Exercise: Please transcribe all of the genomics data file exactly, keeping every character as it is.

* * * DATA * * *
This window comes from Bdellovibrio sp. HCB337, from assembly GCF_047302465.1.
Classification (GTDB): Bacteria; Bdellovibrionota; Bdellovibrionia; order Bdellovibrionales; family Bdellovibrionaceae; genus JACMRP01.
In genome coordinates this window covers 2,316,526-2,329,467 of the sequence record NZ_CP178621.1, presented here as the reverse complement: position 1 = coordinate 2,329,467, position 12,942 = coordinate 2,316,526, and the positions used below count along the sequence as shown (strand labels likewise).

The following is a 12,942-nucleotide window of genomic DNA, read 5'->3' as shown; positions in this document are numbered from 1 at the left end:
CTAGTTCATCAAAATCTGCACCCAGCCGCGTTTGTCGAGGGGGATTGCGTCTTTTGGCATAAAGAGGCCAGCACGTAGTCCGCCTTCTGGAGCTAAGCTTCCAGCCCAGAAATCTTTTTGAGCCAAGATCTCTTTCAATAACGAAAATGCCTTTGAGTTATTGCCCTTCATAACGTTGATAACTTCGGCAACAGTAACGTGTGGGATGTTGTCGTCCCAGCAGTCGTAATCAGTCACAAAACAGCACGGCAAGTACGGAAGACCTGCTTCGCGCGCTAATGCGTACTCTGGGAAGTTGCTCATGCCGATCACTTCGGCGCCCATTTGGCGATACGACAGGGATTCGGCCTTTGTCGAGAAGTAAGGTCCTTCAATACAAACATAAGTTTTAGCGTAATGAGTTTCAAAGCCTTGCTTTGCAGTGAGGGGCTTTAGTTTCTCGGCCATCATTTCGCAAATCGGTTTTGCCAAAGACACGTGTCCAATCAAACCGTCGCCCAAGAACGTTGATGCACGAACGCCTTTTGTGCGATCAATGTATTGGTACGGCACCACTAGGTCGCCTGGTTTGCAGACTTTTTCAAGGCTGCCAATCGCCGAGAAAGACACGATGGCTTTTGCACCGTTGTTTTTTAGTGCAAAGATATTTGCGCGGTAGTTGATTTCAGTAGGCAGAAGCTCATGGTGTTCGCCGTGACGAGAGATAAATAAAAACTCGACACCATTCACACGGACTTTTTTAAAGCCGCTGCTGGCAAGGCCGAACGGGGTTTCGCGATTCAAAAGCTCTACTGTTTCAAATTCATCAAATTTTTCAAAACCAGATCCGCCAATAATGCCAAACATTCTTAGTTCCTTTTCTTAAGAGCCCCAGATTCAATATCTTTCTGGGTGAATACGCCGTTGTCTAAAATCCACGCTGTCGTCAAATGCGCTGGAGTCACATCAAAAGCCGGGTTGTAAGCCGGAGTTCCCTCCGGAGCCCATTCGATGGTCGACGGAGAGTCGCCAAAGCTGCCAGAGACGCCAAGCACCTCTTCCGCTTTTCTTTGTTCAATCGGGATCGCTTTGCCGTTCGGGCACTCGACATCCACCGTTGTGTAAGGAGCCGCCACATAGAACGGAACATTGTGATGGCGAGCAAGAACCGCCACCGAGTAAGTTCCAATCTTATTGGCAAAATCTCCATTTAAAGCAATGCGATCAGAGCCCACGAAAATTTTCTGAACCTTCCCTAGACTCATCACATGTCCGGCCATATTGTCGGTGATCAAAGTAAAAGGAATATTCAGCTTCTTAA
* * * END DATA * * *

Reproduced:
This window comes from Bdellovibrio sp. HCB337, from assembly GCF_047302465.1.
Classification (GTDB): Bacteria; Bdellovibrionota; Bdellovibrionia; order Bdellovibrionales; family Bdellovibrionaceae; genus JACMRP01.
In genome coordinates this window covers 2,316,526-2,329,467 of the sequence record NZ_CP178621.1, presented here as the reverse complement: position 1 = coordinate 2,329,467, position 12,942 = coordinate 2,316,526, and the positions used below count along the sequence as shown (strand labels likewise).

The following is a 12,942-nucleotide window of genomic DNA, read 5'->3' as shown; positions in this document are numbered from 1 at the left end:
CTAGTTCATCAAAATCTGCACCCAGCCGCGTTTGTCGAGGGGGATTGCGTCTTTTGGCATAAAGAGGCCAGCACGTAGTCCGCCTTCTGGAGCTAAGCTTCCAGCCCAGAAATCTTTTTGAGCCAAGATCTCTTTCAATAACGAAAATGCCTTTGAGTTATTGCCCTTCATAACGTTGATAACTTCGGCAACAGTAACGTGTGGGATGTTGTCGTCCCAGCAGTCGTAATCAGTCACAAAACAGCACGGCAAGTACGGAAGACCTGCTTCGCGCGCTAATGCGTACTCTGGGAAGTTGCTCATGCCGATCACTTCGGCGCCCATTTGGCGATACGACAGGGATTCGGCCTTTGTCGAGAAGTAAGGTCCTTCAATACAAACATAAGTTTTAGCGTAATGAGTTTCAAAGCCTTGCTTTGCAGTGAGGGGCTTTAGTTTCTCGGCCATCATTTCGCAAATCGGTTTTGCCAAAGACACGTGTCCAATCAAACCGTCGCCCAAGAACGTTGATGCACGAACGCCTTTTGTGCGATCAATGTATTGGTACGGCACCACTAGGTCGCCTGGTTTGCAGACTTTTTCAAGGCTGCCAATCGCCGAGAAAGACACGATGGCTTTTGCACCGTTGTTTTTTAGTGCAAAGATATTTGCGCGGTAGTTGATTTCAGTAGGCAGAAGCTCATGGTGTTCGCCGTGACGAGAGATAAATAAAAACTCGACACCATTCACACGGACTTTTTTAAAGCCGCTGCTGGCAAGGCCGAACGGGGTTTCGCGATTCAAAAGCTCTACTGTTTCAAATTCATCAAATTTTTCAAAACCAGATCCGCCAATAATGCCAAACATTCTTAGTTCCTTTTCTTAAGAGCCCCAGATTCAATATCTTTCTGGGTGAATACGCCGTTGTCTAAAATCCACGCTGTCGTCAAATGCGCTGGAGTCACATCAAAAGCCGGGTTGTAAGCCGGAGTTCCCTCCGGAGCCCATTCGATGGTCGACGGAGAGTCGCCAAAGCTGCCAGAGACGCCAAGCACCTCTTCCGCTTTTCTTTGTTCAATCGGGATCGCTTTGCCGTTCGGGCACTCGACATCCACCGTTGTGTAAGGAGCCGCCACATAGAACGGAACATTGTGATGGCGAGCAAGAACCGCCACCGAGTAAGTTCCAATCTTATTGGCAAAATCTCCATTTAAAGCAATGCGATCAGAGCCCACGAAAATTTTCTGAACCTTCCCTAGACTCATCACATGTCCGGCCATATTGTCGGTGATCAAAGTAAAAGGAATATTCAGCTTCTTAA